Journalist and educator Trudy Lieberman recently published an editorial with Huffington Post wherein she characterizes the American and Canadian healthcare systems as being far more similar than many Americans, particularly those looking for continued improvements in the American healthcare landscape, want to believe. While on the macro scale Lieberman’s points hold up to scrutiny, tightening down the wheel and taking a closer look at the different healthcare environments in the neighboring North American countries reveals that Canada is still light-years ahead of the United States.
The Biggest Differences? Wait Times, Cost
As Lieberman herself points out, there is a huge disparity between the costs of healthcare in the U.S. and those in the Great White North. On average, the United States spends $8,500 per capita, compared to Canada’s $4,500. While that might not seem like much when you’re looking only at the dollar signs, this translates to American citizens paying approximately 50% more of national income than their Canadian counterparts.
While the American price-tag for healthcare is expected to be tempered somewhat over the coming years by the Affordable Care Act, the fact is that Americans have very few options other than spending a huge chunk of their income just to stay healthy. Beyond Canadian provincial healthcare, long considered to be a great model to emulate in order to bring down costs, Canadian’s have access to a number of plans that serve citizens, not the healthcare industry and big business. The Trillium Plan, for example, only subjects Canadian citizens to a charge not exceeding 4% of family income for expensive drug treatments, leaving the single-payer health system to pick up the rest. In short, Canada seems a much more patient friendly place to be than the States.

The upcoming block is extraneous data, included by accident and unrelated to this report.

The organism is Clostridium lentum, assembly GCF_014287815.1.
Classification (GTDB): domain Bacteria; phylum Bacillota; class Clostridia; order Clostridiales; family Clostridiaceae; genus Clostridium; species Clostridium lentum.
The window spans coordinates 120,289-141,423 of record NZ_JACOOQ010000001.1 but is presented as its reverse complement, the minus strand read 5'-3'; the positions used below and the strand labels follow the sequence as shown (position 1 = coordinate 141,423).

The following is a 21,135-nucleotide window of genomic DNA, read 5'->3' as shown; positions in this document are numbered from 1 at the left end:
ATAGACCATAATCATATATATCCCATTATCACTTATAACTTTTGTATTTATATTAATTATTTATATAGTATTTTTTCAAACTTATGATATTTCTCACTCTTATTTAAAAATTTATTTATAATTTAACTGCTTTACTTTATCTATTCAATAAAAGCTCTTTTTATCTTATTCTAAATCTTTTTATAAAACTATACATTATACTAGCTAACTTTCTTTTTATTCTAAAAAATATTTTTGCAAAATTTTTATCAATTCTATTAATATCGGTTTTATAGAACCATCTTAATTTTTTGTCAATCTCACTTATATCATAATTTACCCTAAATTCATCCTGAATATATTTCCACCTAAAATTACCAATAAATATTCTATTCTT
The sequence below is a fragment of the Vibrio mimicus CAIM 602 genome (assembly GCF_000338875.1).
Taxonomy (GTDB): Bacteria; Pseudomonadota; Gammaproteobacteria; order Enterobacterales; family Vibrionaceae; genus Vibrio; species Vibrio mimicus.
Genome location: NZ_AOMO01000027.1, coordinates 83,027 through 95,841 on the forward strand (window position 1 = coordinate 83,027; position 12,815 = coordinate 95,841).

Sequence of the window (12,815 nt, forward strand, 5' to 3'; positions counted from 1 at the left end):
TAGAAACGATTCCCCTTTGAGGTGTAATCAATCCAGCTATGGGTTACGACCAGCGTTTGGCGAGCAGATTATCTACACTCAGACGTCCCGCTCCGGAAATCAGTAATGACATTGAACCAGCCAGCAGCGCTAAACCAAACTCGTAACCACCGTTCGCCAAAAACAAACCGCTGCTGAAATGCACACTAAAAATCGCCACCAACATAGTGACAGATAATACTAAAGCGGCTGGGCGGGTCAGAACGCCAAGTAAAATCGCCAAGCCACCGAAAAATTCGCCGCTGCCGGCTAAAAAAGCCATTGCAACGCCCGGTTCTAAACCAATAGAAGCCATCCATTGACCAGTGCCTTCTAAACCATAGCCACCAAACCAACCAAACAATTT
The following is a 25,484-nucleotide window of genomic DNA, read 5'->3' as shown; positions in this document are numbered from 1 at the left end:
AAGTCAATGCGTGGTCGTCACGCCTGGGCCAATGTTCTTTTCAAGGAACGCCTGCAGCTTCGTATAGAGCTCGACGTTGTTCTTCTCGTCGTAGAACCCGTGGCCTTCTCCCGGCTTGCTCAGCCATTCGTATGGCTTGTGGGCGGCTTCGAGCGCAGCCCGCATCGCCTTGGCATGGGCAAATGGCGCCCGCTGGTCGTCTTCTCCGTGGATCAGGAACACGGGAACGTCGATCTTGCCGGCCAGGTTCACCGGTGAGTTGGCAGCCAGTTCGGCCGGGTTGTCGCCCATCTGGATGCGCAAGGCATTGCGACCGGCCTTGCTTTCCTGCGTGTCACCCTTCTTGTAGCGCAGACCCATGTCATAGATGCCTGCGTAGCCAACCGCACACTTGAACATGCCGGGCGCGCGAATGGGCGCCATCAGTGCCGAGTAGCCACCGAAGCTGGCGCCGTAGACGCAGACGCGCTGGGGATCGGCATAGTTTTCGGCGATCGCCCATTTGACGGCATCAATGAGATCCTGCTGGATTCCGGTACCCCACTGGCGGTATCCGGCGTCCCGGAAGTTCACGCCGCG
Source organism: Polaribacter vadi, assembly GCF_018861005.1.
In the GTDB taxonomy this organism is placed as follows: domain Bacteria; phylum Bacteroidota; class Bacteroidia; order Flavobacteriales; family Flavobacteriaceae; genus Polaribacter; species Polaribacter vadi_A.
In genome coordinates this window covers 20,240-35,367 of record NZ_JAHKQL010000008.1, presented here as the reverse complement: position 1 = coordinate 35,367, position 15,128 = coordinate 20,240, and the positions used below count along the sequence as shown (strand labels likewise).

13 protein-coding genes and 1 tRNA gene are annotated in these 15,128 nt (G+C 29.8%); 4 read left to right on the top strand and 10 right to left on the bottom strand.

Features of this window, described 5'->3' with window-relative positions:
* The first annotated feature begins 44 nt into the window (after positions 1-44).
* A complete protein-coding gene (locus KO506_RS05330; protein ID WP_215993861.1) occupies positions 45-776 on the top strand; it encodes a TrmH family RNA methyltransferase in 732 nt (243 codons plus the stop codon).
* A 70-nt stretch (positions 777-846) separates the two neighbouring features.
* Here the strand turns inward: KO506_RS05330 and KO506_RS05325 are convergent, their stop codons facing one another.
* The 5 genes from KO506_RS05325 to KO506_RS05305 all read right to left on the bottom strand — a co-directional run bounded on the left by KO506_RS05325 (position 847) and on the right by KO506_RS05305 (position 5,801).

In her piece for the Post, Ms. Lieberman made a point of saying that since both America and Canada have had reports of significant wait times for care, that they are both equally problematic. However, here again, the macro picture is painted disingenuously. As a study from the American Medical Student Association (AMSA) shows, Canada is certainly not immune to incredibly long wait times. However, they are the exception to the rule. Studies as recent as 2011 have shown that wait times in the United States for emergency care have reached as high as four and a half hours on a regular basis.
All of this to say that there is a reason the World Health Organization ranks Canada at number 30 among the best health systems in the world, while the U.S. sits at 37. While both systems are far from perfect and could sorely use a lesson or two from France and Italy, it’s the United States that ultimately loses this race.